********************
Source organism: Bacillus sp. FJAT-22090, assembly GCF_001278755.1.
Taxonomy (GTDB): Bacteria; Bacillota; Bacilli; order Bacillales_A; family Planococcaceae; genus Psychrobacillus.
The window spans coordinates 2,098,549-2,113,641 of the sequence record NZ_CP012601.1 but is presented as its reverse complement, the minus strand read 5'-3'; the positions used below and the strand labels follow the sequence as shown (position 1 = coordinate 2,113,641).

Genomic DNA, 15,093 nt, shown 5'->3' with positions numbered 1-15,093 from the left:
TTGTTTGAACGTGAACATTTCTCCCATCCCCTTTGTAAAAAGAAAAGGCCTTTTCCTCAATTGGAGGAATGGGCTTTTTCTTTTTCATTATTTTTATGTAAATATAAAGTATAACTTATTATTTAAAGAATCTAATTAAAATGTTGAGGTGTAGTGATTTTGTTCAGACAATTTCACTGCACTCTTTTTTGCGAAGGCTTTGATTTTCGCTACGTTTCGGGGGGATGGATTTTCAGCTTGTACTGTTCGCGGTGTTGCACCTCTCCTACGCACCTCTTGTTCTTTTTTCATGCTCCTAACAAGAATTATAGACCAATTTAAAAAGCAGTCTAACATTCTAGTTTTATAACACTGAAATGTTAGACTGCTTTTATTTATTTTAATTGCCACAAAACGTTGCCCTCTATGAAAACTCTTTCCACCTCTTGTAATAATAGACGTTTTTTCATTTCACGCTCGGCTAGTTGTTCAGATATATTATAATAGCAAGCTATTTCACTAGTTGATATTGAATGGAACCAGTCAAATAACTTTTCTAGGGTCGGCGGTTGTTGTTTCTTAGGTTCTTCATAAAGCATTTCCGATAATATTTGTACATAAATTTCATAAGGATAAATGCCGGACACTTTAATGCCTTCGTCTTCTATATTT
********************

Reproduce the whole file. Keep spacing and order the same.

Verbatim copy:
Source organism: Bacillus sp. FJAT-22090, assembly GCF_001278755.1.
Taxonomy (GTDB): Bacteria; Bacillota; Bacilli; order Bacillales_A; family Planococcaceae; genus Psychrobacillus.
The window spans coordinates 2,098,549-2,113,641 of the sequence record NZ_CP012601.1 but is presented as its reverse complement, the minus strand read 5'-3'; the positions used below and the strand labels follow the sequence as shown (position 1 = coordinate 2,113,641).

Genomic DNA, 15,093 nt, shown 5'->3' with positions numbered 1-15,093 from the left:
TTGTTTGAACGTGAACATTTCTCCCATCCCCTTTGTAAAAAGAAAAGGCCTTTTCCTCAATTGGAGGAATGGGCTTTTTCTTTTTCATTATTTTTATGTAAATATAAAGTATAACTTATTATTTAAAGAATCTAATTAAAATGTTGAGGTGTAGTGATTTTGTTCAGACAATTTCACTGCACTCTTTTTTGCGAAGGCTTTGATTTTCGCTACGTTTCGGGGGGATGGATTTTCAGCTTGTACTGTTCGCGGTGTTGCACCTCTCCTACGCACCTCTTGTTCTTTTTTCATGCTCCTAACAAGAATTATAGACCAATTTAAAAAGCAGTCTAACATTCTAGTTTTATAACACTGAAATGTTAGACTGCTTTTATTTATTTTAATTGCCACAAAACGTTGCCCTCTATGAAAACTCTTTCCACCTCTTGTAATAATAGACGTTTTTTCATTTCACGCTCGGCTAGTTGTTCAGATATATTATAATAGCAAGCTATTTCACTAGTTGATATTGAATGGAACCAGTCAAATAACTTTTCTAGGGTCGGCGGTTGTTGTTTCTTAGGTTCTTCATAAAGCATTTCCGATAATATTTGTACATAAATTTCATAAGGATAAATGCCGGACACTTTAATGCCTTCGTCTTCTATATTT